Only 24% of local councils in Australia separately collect household food organics and garden organics (FOGO) waste. Another 16% provide garden waste collection only. This limited progress has prompted the federal government to push back the target date, from 2023 to 2030, for all councils to collect food and garden waste separately from landfill waste.
Most food waste currently goes into red bins as mixed waste bound for landfills. Kerbside collection of organic waste will become a standard service for all residents in New South Wales and Victoria by 2030, for metropolitan residents in South Australia and Western Australia by 2025 and for Canberra residents by 2023.
To achieve these targets, effective policies and incentives will need to be put in place for councils or private waste management companies. They will have to build and operate the infrastructure needed to process FOGO waste, and will want to recoup their costs.
Happily, this waste has increasing value as a source of both high-quality compost and biogas, which can be used like natural gas. The markets for these products, with gas prices in particular soaring, should help drive widespread adoption earlier than 2030.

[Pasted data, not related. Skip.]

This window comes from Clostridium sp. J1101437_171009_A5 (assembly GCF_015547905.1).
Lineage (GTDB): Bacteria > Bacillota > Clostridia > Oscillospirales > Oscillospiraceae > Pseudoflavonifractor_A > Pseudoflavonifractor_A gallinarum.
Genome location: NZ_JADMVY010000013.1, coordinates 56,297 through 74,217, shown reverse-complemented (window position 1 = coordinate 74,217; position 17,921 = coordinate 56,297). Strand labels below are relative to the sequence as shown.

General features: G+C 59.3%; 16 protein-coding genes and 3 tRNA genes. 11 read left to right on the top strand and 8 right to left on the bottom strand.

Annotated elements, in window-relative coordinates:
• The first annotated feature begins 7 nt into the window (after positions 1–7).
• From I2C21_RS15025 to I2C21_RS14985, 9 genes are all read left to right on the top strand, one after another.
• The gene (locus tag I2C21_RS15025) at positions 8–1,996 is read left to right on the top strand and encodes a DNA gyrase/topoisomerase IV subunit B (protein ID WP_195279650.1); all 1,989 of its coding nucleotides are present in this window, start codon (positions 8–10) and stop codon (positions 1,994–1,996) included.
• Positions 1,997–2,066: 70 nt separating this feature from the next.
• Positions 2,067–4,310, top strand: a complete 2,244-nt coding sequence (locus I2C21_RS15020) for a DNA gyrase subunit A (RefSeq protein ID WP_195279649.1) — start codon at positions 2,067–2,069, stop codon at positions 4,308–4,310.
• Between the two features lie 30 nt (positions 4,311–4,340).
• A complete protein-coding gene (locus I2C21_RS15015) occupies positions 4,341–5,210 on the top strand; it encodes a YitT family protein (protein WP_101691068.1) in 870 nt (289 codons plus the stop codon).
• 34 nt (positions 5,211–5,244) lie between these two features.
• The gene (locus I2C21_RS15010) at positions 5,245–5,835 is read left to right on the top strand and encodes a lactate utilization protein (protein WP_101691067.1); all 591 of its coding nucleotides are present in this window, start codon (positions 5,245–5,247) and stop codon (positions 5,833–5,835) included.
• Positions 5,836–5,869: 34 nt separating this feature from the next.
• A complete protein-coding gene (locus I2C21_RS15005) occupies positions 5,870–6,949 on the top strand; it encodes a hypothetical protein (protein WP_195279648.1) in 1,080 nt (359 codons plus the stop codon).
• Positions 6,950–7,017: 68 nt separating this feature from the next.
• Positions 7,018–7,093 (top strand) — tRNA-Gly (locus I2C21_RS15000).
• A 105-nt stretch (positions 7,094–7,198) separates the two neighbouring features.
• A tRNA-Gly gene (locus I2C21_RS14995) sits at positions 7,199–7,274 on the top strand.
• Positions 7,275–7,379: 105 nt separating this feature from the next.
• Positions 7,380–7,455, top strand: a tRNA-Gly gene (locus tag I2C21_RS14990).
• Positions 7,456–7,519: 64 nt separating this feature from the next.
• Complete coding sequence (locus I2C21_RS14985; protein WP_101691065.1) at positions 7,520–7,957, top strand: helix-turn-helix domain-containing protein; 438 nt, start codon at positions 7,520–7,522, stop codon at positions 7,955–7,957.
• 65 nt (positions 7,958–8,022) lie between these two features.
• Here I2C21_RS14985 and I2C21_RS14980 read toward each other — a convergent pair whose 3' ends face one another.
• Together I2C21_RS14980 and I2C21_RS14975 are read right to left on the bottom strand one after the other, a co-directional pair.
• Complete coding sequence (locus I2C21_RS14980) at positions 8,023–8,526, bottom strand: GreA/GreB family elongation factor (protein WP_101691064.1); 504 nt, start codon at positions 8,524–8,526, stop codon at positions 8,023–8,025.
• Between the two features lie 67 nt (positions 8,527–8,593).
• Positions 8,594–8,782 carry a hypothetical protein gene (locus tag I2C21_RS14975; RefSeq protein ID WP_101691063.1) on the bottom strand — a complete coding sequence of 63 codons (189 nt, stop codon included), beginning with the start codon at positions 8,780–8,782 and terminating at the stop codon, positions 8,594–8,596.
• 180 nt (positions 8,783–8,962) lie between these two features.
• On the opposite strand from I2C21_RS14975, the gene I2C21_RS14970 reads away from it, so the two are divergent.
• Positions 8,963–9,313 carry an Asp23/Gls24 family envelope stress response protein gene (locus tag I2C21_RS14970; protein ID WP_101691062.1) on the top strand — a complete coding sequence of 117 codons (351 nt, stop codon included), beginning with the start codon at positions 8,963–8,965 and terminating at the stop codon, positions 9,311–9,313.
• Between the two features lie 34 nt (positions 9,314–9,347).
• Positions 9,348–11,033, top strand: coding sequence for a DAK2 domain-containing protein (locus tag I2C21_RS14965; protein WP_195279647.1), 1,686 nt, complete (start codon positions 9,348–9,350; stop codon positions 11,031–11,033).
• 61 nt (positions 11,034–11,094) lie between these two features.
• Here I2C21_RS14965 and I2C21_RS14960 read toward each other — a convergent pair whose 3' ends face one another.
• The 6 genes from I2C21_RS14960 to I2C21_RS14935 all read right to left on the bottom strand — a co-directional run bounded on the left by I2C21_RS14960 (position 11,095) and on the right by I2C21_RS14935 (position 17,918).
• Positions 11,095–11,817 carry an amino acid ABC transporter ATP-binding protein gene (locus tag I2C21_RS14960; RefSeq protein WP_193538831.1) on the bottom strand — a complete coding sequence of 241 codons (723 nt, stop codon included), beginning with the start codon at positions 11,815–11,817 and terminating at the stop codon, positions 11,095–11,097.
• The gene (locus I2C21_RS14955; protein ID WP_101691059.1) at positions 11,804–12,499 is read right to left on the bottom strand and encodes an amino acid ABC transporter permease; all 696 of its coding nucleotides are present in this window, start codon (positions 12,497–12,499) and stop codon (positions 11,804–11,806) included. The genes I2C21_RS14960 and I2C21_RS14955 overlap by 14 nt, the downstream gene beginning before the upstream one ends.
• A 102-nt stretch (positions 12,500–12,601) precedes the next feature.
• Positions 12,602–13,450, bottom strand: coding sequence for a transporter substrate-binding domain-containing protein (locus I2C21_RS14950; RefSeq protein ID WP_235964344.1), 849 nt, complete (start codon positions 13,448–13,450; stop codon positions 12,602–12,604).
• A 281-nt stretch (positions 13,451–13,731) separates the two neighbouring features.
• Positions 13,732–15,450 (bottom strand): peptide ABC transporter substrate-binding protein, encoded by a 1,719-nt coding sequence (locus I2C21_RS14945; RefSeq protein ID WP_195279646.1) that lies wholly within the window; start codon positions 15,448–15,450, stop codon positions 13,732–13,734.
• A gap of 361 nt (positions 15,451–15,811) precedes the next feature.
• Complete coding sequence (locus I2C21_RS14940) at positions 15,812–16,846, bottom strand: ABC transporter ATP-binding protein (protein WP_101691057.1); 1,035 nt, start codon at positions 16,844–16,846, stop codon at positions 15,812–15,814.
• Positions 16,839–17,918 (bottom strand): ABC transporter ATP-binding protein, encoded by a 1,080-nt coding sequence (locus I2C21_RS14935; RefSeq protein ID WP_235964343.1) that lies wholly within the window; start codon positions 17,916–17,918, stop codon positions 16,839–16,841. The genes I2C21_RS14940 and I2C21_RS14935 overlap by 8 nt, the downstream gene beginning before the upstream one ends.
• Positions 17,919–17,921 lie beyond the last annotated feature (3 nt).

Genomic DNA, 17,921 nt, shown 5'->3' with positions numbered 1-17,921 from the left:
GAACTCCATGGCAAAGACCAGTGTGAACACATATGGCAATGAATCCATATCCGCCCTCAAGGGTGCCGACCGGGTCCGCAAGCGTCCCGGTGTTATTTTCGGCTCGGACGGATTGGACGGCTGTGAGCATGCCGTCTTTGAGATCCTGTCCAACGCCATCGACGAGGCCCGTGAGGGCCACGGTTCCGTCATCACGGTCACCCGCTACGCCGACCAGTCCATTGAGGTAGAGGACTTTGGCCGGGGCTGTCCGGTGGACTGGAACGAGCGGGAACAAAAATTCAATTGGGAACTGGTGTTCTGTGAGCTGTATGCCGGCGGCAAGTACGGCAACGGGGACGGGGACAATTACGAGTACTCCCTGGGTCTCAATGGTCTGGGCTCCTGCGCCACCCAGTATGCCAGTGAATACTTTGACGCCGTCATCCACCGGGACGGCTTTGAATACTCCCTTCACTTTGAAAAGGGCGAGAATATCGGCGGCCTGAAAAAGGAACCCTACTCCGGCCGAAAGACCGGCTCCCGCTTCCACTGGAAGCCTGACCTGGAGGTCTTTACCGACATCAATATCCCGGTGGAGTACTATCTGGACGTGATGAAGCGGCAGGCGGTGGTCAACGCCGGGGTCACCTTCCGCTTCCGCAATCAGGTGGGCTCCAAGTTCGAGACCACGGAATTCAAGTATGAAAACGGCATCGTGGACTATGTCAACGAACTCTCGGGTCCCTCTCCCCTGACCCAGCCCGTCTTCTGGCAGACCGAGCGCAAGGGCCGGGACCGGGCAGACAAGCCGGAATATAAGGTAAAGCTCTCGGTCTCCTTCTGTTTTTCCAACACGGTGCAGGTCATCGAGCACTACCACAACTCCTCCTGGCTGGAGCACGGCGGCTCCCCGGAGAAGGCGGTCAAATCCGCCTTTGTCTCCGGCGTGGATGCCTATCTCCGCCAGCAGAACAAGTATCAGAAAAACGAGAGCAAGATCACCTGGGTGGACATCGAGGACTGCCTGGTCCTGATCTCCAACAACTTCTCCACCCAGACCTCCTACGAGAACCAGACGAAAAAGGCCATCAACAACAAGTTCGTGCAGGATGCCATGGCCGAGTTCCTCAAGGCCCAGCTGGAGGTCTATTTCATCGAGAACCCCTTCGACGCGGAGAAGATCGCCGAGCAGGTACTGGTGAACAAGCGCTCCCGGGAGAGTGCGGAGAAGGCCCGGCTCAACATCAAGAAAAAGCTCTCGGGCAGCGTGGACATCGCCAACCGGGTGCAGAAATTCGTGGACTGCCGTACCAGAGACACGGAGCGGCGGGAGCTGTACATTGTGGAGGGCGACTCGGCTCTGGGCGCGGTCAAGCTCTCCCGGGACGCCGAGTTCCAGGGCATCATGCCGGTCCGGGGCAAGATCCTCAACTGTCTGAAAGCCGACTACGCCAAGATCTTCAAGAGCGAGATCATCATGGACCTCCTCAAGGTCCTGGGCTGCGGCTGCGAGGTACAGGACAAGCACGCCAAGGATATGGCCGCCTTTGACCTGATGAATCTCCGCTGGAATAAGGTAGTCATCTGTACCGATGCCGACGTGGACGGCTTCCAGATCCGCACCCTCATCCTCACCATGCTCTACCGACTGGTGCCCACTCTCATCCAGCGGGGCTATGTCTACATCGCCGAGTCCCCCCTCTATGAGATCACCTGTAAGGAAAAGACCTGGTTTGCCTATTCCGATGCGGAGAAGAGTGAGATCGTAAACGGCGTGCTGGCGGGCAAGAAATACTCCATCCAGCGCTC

Why collect this waste separately?
The rationale for diverting organic waste from increasingly limited landfill space is clear. Collecting this waste separately reduces landfill impacts and costs, while delivering other environmental benefits.
Organic waste in a landfill will biodegrade slowly, eventually turning into biogas (methane and carbon dioxide). It can also produce organic acids that dissolve and mobilise heavy metals, creating a toxic hazard.
Modern landfills operate for decades. Waste is covered as it is placed, but only with soil until the landfill is full. Despite the use of multi-layer liners and impermeable final covers, these eventually deteriorate. In addition to harmful local environmental legacies of landfills, emissions of methane – a potent greenhouse gas – cause global harm.
In contrast, returning clean organic material to soils is beneficial. Australia’s arable soils are typically low in organic carbon, which needs to be regularly supplemented.
But, to produce high-quality compost, FOGO must be collected in a separate bin to avoid contamination. It’s possible to extract organic material from mixed (red bin) waste. This is done by grinding the waste and then using magnets, eddy currents, water flotation and air sorting to remove glass, plastic and metal fragments.
However, red bin waste is not closely monitored. It can contain batteries, electrical goods, paints and other sources of heavy metals in dissolved or fine-particle form.
This is why NSW banned the use on land of compost derived from mixed waste in 2019. A NSW EPA review had identified cadmium, zinc and copper as metals of high concern in this compost. It also found chemicals such as flame retardants and disinfectants were household sources of persistent organic pollutants.
How much waste are we talking about?